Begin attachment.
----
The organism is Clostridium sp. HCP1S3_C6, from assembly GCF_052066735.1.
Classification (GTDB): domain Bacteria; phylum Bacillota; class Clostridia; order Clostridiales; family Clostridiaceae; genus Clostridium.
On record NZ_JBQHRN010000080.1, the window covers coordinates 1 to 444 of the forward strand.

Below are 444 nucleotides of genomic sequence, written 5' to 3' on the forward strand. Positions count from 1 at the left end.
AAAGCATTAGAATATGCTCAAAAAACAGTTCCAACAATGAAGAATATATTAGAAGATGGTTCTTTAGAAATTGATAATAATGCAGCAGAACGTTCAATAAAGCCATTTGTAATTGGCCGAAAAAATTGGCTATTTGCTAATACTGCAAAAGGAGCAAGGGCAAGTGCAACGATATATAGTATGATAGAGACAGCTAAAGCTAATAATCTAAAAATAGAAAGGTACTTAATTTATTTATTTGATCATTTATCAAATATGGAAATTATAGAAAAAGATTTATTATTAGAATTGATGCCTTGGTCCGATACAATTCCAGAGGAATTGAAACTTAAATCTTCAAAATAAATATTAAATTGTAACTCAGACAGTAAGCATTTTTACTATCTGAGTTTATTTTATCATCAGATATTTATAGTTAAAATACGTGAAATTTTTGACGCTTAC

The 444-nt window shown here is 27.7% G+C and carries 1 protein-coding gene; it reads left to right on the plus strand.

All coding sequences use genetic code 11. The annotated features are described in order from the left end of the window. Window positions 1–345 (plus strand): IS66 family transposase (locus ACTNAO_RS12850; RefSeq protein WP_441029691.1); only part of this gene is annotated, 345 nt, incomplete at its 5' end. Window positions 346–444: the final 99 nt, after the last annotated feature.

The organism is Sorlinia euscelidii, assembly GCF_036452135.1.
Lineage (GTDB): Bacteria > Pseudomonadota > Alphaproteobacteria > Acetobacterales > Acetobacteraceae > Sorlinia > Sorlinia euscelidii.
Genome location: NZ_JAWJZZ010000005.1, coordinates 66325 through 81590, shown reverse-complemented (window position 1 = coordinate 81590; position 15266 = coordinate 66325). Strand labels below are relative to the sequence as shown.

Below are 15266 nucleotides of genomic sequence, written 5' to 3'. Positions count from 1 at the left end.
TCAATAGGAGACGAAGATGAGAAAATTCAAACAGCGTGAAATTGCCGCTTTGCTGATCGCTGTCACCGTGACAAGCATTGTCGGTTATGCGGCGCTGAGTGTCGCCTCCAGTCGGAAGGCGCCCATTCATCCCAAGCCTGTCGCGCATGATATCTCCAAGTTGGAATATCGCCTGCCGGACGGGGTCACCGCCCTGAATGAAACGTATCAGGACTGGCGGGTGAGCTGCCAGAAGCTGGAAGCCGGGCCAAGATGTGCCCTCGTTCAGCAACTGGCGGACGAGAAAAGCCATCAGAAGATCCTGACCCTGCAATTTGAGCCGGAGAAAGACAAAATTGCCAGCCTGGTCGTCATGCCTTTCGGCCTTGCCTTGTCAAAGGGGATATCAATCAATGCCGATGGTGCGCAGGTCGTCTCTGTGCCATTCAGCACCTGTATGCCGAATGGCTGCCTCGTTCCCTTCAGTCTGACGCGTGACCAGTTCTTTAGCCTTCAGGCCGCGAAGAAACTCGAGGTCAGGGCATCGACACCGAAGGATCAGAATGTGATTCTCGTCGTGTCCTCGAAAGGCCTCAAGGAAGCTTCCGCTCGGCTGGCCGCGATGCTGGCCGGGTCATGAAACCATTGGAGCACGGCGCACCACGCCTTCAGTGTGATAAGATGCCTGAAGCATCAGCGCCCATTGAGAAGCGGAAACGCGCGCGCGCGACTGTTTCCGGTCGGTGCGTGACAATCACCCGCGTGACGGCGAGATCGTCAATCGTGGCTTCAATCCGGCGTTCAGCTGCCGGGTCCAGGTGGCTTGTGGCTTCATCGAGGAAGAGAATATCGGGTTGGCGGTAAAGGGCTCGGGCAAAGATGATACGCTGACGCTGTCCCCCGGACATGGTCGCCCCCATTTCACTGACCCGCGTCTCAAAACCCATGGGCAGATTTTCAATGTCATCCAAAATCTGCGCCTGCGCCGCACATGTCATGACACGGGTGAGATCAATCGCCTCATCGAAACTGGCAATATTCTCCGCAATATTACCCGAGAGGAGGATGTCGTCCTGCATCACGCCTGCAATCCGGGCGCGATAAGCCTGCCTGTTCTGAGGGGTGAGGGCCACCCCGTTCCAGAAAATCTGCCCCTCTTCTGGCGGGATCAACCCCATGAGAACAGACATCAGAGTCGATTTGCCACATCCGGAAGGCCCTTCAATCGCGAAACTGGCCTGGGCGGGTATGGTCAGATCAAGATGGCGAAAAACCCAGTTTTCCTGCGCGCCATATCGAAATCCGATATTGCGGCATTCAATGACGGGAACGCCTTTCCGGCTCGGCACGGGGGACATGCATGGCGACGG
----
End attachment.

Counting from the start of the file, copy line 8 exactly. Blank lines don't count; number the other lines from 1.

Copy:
The organism is Sorlinia euscelidii, assembly GCF_036452135.1.